• Kurayoshi (Japan)

    Kurayoshi, city, northern Tottori ken (prefecture), west-central Honshu, Japan. It lies along a tributary of the Tenjin River and occupies a strategic position on a plain bounded to the south by the Chūgoku Range. The city was the capital of Hōki province (now in Tottori prefecture) from early

  • Kurayoshi-kasuri (cloth)

    Kurayoshi: …distinctive cotton cloth known as Kurayoshi-kasuri (“Kurayoshi splashed pattern”). Its modern industrial products include silk, agricultural machinery, beverages, and wood articles. Pop. (2005) 52,592; (2010) 50,720.

  • Kurban Bayram (Islamic festival)

    Eid al-Adha, (Arabic: “Festival of Sacrifice”) the second of two great Muslim festivals, the other being Eid al-Fitr. Eid al-Adha marks the culmination of the hajj (pilgrimage) rites at Minā, Saudi Arabia, near Mecca, but is celebrated by Muslims throughout the world. As with Eid al-Fitr, it is

  • Kurbas, Les (Ukrainian director)

    Ukraine: Theatre and motion pictures: …Kharkiv, under the artistic director Les Kurbas, was the most distinguished troupe. Preeminent among the playwrights was Mykola Kulish, whose Patetychna Sonata (“Sonata Pathétique”) combined Expressionist techniques with the forms of the Ukrainian vertep. From the mid-1930s, however, the theatre in Ukraine was dominated by Socialist Realism, the style enforced…

  • Kurbsky, Andrey Mikhaylovich, Prince (Russian military commander)

    Andrey Mikhaylovich, Prince Kurbsky, Russian military commander who was a close associate and adviser to Tsar Ivan IV the Terrible of Russia during the 1540s and ’50s. A member of the princely house of Smolensk-Yaroslavl, Kurbsky became attached to the special advisory council (Izbrannaya Rada, or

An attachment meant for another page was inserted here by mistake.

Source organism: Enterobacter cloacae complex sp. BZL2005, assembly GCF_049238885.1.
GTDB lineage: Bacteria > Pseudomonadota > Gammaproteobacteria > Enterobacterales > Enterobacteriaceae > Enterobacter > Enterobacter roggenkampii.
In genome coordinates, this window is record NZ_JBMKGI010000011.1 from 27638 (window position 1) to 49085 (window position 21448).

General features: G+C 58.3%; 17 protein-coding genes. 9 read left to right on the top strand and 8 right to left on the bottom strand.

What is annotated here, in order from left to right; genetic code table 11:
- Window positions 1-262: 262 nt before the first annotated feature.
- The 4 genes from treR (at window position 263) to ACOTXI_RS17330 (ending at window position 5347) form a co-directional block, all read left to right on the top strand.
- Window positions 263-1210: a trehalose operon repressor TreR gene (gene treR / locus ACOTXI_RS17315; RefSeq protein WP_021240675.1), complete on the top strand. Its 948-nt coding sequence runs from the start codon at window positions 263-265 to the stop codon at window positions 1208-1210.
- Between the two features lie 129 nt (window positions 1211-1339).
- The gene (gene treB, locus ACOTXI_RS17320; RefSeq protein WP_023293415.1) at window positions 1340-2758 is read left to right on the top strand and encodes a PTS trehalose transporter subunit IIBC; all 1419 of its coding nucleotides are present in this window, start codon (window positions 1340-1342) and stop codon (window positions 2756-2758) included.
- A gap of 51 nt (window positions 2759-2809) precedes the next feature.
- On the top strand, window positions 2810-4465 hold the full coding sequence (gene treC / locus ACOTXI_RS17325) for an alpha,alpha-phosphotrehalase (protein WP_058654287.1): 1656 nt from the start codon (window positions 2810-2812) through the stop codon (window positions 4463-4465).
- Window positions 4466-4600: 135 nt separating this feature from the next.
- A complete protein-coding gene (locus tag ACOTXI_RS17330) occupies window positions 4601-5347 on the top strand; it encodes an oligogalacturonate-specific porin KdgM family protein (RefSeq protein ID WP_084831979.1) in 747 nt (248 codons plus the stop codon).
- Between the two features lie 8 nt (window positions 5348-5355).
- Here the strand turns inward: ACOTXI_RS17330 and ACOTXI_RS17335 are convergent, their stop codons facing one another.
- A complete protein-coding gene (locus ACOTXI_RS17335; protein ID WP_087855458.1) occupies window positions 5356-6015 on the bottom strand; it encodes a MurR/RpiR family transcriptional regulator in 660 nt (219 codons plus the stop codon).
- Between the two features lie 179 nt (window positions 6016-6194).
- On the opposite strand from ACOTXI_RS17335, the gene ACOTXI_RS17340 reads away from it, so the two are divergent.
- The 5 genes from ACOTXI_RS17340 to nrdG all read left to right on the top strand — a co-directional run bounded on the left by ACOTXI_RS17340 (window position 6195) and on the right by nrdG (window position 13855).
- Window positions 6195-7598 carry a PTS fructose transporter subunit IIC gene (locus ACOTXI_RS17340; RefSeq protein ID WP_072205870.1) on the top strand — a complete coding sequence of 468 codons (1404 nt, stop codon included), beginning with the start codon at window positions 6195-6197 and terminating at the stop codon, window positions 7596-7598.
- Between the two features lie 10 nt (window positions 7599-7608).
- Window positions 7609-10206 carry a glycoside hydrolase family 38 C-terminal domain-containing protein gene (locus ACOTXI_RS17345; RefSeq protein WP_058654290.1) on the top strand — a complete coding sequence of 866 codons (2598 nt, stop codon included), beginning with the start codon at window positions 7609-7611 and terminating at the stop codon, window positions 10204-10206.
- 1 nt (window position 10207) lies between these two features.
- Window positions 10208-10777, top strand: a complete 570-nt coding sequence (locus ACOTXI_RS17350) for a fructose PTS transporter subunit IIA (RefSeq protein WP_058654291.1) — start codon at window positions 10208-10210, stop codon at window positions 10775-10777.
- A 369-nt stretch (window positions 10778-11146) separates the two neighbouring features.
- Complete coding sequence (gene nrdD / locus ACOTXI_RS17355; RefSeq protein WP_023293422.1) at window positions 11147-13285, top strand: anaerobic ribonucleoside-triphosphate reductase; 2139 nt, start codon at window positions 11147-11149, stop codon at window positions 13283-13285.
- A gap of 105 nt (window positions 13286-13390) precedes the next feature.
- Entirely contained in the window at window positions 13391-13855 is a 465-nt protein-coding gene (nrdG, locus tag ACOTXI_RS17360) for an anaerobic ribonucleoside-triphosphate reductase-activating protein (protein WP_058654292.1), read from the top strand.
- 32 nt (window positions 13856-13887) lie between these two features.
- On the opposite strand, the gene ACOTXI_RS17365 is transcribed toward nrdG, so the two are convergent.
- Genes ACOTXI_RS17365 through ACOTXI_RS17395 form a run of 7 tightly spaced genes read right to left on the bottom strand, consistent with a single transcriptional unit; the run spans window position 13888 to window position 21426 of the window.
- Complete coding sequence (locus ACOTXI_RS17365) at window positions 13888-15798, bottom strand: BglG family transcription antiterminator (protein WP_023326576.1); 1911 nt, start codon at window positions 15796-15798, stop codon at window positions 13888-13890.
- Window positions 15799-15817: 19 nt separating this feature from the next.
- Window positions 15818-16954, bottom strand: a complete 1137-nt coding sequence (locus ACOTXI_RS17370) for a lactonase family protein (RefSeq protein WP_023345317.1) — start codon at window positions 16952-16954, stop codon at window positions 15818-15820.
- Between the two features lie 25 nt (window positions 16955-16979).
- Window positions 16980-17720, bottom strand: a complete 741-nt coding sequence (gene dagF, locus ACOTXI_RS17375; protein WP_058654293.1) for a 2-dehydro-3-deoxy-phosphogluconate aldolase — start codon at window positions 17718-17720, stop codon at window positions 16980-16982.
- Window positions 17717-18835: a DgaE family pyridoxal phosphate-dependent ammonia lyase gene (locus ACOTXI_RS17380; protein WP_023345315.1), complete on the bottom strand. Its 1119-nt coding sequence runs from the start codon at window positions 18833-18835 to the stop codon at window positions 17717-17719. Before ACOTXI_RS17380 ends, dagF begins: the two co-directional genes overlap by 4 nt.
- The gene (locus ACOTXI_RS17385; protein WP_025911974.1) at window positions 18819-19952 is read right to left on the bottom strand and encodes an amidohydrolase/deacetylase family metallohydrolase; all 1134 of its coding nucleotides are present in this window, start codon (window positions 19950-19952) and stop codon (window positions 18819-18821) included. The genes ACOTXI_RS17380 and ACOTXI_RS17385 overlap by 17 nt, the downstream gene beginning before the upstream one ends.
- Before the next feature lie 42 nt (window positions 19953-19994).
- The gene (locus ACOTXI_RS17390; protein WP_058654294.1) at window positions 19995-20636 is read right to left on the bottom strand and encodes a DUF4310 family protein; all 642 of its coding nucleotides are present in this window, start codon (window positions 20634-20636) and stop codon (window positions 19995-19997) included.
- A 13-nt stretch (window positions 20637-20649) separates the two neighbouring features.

• Kurchatov, Igor Vasilyevich (Soviet physicist)

    Igor Vasilyevich Kurchatov, Soviet nuclear physicist who guided the development of his country’s first atomic bomb, first practical thermonuclear bomb, and first nuclear reactor. Kurchatov’s father was a surveyor and his mother a teacher. In 1912 the family moved to Simferopol in Crimea. In 1920

  • kurchatovium (chemical element)

    Rutherfordium (Rf), an artificially produced radioactive transuranium element in Group IVb of the periodic table, atomic number 104. Soviet scientists at the Joint Institute for Nuclear Research at Dubna, Russia, U.S.S.R., announced in 1964 the discovery of element 104, which they named

  • Kurd (people)

    Kurd, member of an ethnic and linguistic group living in the Taurus Mountains of southeastern Anatolia, the Zagros Mountains of western Iran, portions of northern Iraq, northeastern Syria, and western Armenia, and other adjacent areas. Most of the Kurds live in contiguous areas of Iran, Iraq, and

  • Kurd ?Alī, Mu?ammad (Syrian scholar)

    Islamic arts: Arab literatures: …1946), of Druze origin, and Mu?ammad Kurd ?Alī (died 1953), the founder of the Arab Academy of Damascus, each of whom, by encouraging a new degree of awareness, made an important contribution to the education of modern historians and persons of letters. An inclination toward Romanticism can be detected in…